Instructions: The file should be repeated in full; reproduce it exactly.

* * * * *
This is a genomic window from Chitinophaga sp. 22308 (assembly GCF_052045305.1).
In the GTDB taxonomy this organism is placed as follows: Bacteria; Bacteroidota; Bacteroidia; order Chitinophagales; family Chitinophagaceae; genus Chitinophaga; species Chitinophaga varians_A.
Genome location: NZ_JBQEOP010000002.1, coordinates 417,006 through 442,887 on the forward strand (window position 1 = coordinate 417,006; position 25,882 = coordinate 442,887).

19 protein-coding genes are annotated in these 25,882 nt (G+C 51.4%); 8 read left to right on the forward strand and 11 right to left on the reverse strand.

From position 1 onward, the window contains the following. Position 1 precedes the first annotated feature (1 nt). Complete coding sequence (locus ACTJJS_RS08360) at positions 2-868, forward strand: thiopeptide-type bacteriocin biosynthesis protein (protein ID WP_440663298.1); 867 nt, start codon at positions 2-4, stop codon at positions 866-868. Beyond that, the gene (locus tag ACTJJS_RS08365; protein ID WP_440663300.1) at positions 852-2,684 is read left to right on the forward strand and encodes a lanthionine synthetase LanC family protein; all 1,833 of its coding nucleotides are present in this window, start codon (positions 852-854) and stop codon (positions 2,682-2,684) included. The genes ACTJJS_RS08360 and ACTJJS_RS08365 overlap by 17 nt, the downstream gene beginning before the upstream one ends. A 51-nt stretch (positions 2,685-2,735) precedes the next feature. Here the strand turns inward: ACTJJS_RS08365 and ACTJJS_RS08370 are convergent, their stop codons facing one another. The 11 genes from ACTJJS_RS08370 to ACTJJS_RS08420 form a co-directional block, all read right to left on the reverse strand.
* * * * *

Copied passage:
This is a genomic window from Chitinophaga sp. 22308 (assembly GCF_052045305.1).
In the GTDB taxonomy this organism is placed as follows: Bacteria; Bacteroidota; Bacteroidia; order Chitinophagales; family Chitinophagaceae; genus Chitinophaga; species Chitinophaga varians_A.
Genome location: NZ_JBQEOP010000002.1, coordinates 417,006 through 442,887 on the forward strand (window position 1 = coordinate 417,006; position 25,882 = coordinate 442,887).

19 protein-coding genes are annotated in these 25,882 nt (G+C 51.4%); 8 read left to right on the forward strand and 11 right to left on the reverse strand.

From position 1 onward, the window contains the following. Position 1 precedes the first annotated feature (1 nt). Complete coding sequence (locus ACTJJS_RS08360) at positions 2-868, forward strand: thiopeptide-type bacteriocin biosynthesis protein (protein ID WP_440663298.1); 867 nt, start codon at positions 2-4, stop codon at positions 866-868. Beyond that, the gene (locus tag ACTJJS_RS08365; protein ID WP_440663300.1) at positions 852-2,684 is read left to right on the forward strand and encodes a lanthionine synthetase LanC family protein; all 1,833 of its coding nucleotides are present in this window, start codon (positions 852-854) and stop codon (positions 2,682-2,684) included. The genes ACTJJS_RS08360 and ACTJJS_RS08365 overlap by 17 nt, the downstream gene beginning before the upstream one ends. A 51-nt stretch (positions 2,685-2,735) precedes the next feature. Here the strand turns inward: ACTJJS_RS08365 and ACTJJS_RS08370 are convergent, their stop codons facing one another. The 11 genes from ACTJJS_RS08370 to ACTJJS_RS08420 form a co-directional block, all read right to left on the reverse strand.